I don’t really ‘review’ any book to be honest, but I’ve decided not to review this book at all. This is one of my forever favourite books and I’ve read it possibly 5 times now. I think writing about books, analysing them or even reading reviews has made me slightly more critical in my reading judgements- I’m not sure this is a bad thing, it lets me think more about social justice and I’m a far better judge now of books that I’ll find interesting. For this reason, I want to leave this book as a favourite without reflecting too deeply, because some of the themes and phrases have not aged well, and I am not recommending it. Instead, I’ll write about how this book makes me feel; for some reason, certain books feel so real to me and resonate with me so strongly, usually books that centre families and grief. It almost pulls at my soul, as silly as those sounds. I just feel comforted as well as paradoxically extremely emotional every time I read this book and I’m truly glad I found it- when I was 15ish I think? If you’ve read this, I’d love to know what you thought of it (also, it’s better than the film haha). 😊

Harry Potter and the Philosopher’s Stone by she who must not be named (physical book, reread)

‘Harry Potter has never even heard of Hogwarts when the letters start dropping on the doormat at number four, Privet Drive. Addressed in green ink on yellowish parchment with a purple seal, they are swiftly confiscated by his grisly aunt and uncle. Then, on Harry’s eleventh birthday, a great beetle-eyed giant of a man called Rubeus Hagrid bursts in with some astonishing news: Harry Potter is a wizard, and he has a place at Hogwarts School of Witchcraft and Wizardry. An incredible adventure is about to begin!’ (Harry Potter synopsis)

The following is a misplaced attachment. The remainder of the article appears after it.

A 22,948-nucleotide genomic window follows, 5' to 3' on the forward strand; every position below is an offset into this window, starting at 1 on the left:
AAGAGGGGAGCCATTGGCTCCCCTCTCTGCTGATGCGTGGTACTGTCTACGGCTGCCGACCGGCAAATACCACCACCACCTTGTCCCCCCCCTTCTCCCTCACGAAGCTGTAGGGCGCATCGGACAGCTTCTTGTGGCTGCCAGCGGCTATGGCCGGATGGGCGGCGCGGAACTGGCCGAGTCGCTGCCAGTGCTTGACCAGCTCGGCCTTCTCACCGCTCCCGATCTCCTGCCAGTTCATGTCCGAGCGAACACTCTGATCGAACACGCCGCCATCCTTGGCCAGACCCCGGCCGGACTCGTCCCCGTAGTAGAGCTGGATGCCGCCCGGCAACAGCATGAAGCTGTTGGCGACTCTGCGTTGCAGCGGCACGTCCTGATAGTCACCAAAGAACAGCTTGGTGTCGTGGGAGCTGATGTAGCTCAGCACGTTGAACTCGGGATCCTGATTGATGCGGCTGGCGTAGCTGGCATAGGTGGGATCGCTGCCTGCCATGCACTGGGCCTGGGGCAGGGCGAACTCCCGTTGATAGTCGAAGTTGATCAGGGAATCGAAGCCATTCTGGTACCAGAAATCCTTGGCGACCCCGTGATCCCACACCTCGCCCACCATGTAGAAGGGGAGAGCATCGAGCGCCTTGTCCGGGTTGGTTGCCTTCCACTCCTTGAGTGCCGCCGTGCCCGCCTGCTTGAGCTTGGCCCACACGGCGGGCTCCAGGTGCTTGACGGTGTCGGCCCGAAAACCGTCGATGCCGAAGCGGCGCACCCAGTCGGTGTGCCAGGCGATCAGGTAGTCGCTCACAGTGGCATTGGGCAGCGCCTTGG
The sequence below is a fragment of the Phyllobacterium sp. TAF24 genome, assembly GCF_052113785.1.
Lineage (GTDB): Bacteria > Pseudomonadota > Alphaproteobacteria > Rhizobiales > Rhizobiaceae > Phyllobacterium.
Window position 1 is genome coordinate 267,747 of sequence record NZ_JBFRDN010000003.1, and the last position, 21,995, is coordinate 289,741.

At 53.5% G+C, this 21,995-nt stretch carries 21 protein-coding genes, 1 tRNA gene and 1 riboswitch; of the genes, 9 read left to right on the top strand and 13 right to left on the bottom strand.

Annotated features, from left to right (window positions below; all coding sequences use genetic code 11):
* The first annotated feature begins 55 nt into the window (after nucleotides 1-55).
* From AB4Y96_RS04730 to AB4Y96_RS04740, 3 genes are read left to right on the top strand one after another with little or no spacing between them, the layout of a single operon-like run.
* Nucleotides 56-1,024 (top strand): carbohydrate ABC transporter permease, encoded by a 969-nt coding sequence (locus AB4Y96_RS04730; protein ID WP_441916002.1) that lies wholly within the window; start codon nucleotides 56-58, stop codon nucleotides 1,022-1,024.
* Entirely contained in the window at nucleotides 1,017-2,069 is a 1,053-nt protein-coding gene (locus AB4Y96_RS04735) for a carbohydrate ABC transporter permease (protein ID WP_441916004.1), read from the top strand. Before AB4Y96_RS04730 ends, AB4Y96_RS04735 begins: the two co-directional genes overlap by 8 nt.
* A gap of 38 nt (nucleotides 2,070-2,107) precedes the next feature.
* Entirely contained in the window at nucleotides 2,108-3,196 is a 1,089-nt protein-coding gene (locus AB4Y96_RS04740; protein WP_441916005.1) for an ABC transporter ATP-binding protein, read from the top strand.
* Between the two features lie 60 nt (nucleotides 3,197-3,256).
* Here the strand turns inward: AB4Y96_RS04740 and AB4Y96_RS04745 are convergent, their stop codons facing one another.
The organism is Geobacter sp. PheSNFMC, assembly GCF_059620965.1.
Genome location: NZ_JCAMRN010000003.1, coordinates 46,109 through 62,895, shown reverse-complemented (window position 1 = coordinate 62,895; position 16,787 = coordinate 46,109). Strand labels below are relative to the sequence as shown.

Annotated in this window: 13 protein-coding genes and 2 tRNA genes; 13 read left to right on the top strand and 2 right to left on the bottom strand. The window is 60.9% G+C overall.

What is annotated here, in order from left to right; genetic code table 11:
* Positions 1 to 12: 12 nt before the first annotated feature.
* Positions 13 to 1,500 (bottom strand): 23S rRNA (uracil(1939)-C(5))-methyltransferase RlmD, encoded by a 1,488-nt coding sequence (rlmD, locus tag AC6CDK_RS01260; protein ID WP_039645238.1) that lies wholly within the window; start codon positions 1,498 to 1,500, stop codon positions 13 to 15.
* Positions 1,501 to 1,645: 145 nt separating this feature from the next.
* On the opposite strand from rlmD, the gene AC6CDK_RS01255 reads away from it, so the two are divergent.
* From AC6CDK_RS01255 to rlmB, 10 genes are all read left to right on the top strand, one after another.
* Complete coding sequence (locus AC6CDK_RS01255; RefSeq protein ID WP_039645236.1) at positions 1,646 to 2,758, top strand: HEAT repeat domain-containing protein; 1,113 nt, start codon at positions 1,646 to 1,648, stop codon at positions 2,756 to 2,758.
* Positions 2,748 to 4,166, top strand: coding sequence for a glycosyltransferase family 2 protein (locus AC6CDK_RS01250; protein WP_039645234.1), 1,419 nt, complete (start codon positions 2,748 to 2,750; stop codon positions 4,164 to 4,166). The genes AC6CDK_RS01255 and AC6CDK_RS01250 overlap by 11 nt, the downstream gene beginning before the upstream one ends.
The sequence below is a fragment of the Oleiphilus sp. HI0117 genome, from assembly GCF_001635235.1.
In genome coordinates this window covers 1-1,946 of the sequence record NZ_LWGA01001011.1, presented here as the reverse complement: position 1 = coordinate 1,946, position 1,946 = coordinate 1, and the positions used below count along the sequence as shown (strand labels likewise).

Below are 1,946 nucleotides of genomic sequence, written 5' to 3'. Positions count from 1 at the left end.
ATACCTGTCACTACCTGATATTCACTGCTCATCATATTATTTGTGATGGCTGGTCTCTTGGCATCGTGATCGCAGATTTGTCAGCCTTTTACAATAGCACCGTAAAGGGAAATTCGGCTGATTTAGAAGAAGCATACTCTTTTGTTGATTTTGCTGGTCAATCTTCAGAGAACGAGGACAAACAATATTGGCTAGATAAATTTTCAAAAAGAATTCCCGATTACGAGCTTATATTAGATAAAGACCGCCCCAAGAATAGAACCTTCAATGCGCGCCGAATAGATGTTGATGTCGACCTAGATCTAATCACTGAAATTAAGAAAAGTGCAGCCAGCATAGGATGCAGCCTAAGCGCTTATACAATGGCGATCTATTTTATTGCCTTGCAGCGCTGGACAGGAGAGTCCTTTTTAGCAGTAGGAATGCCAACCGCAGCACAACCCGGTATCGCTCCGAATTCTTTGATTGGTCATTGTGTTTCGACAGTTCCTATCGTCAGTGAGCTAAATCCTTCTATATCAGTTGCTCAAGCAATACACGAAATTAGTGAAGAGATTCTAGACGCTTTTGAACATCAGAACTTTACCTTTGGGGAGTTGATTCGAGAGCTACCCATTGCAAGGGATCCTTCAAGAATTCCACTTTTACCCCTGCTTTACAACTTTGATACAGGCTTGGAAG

So. Here we are. These books have created a struggle for me, because I’ve always been one to separate art from the artist- usually because I’m lazy haha and sometimes because I prefer to think of books as their own worlds which I feel in a way can be a wee bit diminished by knowing too much about an author? I can’t explain this, I sound silly and unfair to the authors haha. Anyway, above I mentioned how much I love and feel comforted by my favourites like the Time Travellers Wife. Harry Potter has always been the same for me, it reminds me of my childhood and my dad and lots of brings me lots of comfort if I’m sad. For this reason, I will keep reading these books- albeit they are a bit tainted- and continue to ignore the existence of she who must not be named. I will not, however, buy any products or new books that bring money to the author.

I reread this book because my P5 class asked to read the illustrated version (which I already owned before she who must not be named became nameless), and as 99% of them dislike reading (which makes me sad), I was very eager to agree. I think these are funny, magical books which will become classics for children, and I think this can only be a good thing, as long as we are separating and educating.

I started off strong this month and then got really stressed at work and read nothing haha, but overall, it was a really good month, I didn’t dislike anything! Please let me know what you’ve been reading or what your thoughts are on these books 😊

8 comments

  1. Sounds like you had an amazing reading month! I think every book you mentioned here is on my TBR! I’m slowly falling in love with Murakami and I just want to read everything of his so it was great to hear your thoughts on After Dark 🙂

    Liked by 1 person